Mixed tourism results create a struggle for local counties
LIVINGSTON COUNTY, KY -
June 21st is the official first day of summer, but people working in the tourism and travel industry say they're ready for the season to start.
Many outdoor attractions in the area are behind because of the cold and long winter, but they're hoping to make up for it between Memorial Day and Labor Day. Campsites and marinas are opening up on the heels of some mixed news from the Kentucky Tourism Arts and Heritage Cabinet. The 15 counties that make up the western waterlands saw almost a 3 percent increase last year in direct travel expenditures, but some individual counties in the area saw losses.
One that might surprise you is Livingston County, where many people rely on the lakes for their livelihood.
Though summer is the money season, Marinel Larkin works all year long at a tourism information center to keep people coming to Western Kentucky.
"You just have to find out what they're looking for, then Western Kentucky has everything so we just do the best we can to match it up," Larkin said.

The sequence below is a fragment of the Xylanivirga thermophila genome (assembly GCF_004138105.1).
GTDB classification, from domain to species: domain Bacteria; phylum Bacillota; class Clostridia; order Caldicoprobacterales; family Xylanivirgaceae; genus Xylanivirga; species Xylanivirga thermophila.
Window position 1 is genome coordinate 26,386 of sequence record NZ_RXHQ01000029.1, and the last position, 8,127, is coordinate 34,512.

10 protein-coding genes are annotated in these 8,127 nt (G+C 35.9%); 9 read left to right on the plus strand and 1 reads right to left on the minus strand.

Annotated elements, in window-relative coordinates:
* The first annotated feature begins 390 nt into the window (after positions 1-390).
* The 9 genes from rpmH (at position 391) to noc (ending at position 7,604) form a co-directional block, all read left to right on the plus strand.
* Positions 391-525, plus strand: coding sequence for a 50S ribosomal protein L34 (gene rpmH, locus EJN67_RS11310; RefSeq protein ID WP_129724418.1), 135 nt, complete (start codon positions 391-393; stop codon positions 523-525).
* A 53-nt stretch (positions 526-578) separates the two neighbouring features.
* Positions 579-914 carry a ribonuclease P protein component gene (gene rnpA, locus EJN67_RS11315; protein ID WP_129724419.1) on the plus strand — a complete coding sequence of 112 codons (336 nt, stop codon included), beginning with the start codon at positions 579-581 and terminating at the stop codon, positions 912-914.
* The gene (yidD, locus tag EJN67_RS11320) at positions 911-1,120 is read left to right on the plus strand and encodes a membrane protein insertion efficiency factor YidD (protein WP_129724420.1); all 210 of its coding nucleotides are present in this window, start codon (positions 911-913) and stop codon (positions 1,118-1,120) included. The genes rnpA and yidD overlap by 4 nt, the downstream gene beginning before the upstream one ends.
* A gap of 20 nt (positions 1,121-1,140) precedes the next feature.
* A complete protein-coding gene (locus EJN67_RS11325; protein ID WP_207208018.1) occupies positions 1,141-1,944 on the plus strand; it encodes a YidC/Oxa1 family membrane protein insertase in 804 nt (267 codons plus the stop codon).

It's a job she admits saw losses, but it's not all bad news. Advertising, marketing, and selling Western Kentucky's strong points is still her focus. Larkin says when it comes to drawing people in, it's all about location -- and the lakes are a big hit with tourists.
Bill Gary IV with Green Turtle Bay says they didn't feel last year's tourism dip, but they have felt the slow, trickling transition from winter to spring.
"It's been kind of a late start, but there's a pent up demand," Gary said. "Bookings for condos and slips, and for people wanting to come here for the season is actually up," he added.
That's good news that Gary says goes beyond Green Turtle Bay, to an area Larkin says is an easy sell.
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